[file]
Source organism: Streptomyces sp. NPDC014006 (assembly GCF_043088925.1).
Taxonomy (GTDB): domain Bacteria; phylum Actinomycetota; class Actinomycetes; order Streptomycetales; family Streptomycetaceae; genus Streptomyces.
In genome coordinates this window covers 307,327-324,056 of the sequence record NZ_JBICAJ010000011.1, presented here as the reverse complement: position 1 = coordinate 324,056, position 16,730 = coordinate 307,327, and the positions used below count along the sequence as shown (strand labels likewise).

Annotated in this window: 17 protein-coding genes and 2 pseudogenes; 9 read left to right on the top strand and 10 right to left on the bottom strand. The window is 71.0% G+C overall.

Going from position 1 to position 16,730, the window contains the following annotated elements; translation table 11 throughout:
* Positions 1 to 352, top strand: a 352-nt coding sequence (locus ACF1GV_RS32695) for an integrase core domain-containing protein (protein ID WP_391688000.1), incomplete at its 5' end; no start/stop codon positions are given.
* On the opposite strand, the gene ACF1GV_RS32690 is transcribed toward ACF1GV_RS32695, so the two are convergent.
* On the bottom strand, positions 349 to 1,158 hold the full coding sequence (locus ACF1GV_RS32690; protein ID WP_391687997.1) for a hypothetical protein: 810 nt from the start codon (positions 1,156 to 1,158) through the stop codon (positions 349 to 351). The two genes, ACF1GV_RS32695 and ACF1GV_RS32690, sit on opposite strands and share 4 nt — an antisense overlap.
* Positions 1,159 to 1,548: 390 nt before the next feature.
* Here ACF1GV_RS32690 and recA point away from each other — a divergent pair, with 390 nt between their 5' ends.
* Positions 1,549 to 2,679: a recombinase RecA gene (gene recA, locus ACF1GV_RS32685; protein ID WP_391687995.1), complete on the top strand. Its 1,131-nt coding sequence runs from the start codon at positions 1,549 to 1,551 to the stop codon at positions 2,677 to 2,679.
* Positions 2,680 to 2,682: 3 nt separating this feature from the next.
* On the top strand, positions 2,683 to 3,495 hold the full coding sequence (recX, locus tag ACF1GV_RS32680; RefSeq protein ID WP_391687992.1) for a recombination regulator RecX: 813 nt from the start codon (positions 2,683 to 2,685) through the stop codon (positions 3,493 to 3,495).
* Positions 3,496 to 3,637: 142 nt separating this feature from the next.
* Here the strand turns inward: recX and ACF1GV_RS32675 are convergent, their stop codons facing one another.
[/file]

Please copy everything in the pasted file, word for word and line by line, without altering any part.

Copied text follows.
Source organism: Streptomyces sp. NPDC014006 (assembly GCF_043088925.1).
Taxonomy (GTDB): domain Bacteria; phylum Actinomycetota; class Actinomycetes; order Streptomycetales; family Streptomycetaceae; genus Streptomyces.
In genome coordinates this window covers 307,327-324,056 of the sequence record NZ_JBICAJ010000011.1, presented here as the reverse complement: position 1 = coordinate 324,056, position 16,730 = coordinate 307,327, and the positions used below count along the sequence as shown (strand labels likewise).

Annotated in this window: 17 protein-coding genes and 2 pseudogenes; 9 read left to right on the top strand and 10 right to left on the bottom strand. The window is 71.0% G+C overall.

Going from position 1 to position 16,730, the window contains the following annotated elements; translation table 11 throughout:
* Positions 1 to 352, top strand: a 352-nt coding sequence (locus ACF1GV_RS32695) for an integrase core domain-containing protein (protein ID WP_391688000.1), incomplete at its 5' end; no start/stop codon positions are given.
* On the opposite strand, the gene ACF1GV_RS32690 is transcribed toward ACF1GV_RS32695, so the two are convergent.
* On the bottom strand, positions 349 to 1,158 hold the full coding sequence (locus ACF1GV_RS32690; protein ID WP_391687997.1) for a hypothetical protein: 810 nt from the start codon (positions 1,156 to 1,158) through the stop codon (positions 349 to 351). The two genes, ACF1GV_RS32695 and ACF1GV_RS32690, sit on opposite strands and share 4 nt — an antisense overlap.
* Positions 1,159 to 1,548: 390 nt before the next feature.
* Here ACF1GV_RS32690 and recA point away from each other — a divergent pair, with 390 nt between their 5' ends.
* Positions 1,549 to 2,679: a recombinase RecA gene (gene recA, locus ACF1GV_RS32685; protein ID WP_391687995.1), complete on the top strand. Its 1,131-nt coding sequence runs from the start codon at positions 1,549 to 1,551 to the stop codon at positions 2,677 to 2,679.
* Positions 2,680 to 2,682: 3 nt separating this feature from the next.
* On the top strand, positions 2,683 to 3,495 hold the full coding sequence (recX, locus tag ACF1GV_RS32680; RefSeq protein ID WP_391687992.1) for a recombination regulator RecX: 813 nt from the start codon (positions 2,683 to 2,685) through the stop codon (positions 3,493 to 3,495).
* Positions 3,496 to 3,637: 142 nt separating this feature from the next.
* Here the strand turns inward: recX and ACF1GV_RS32675 are convergent, their stop codons facing one another.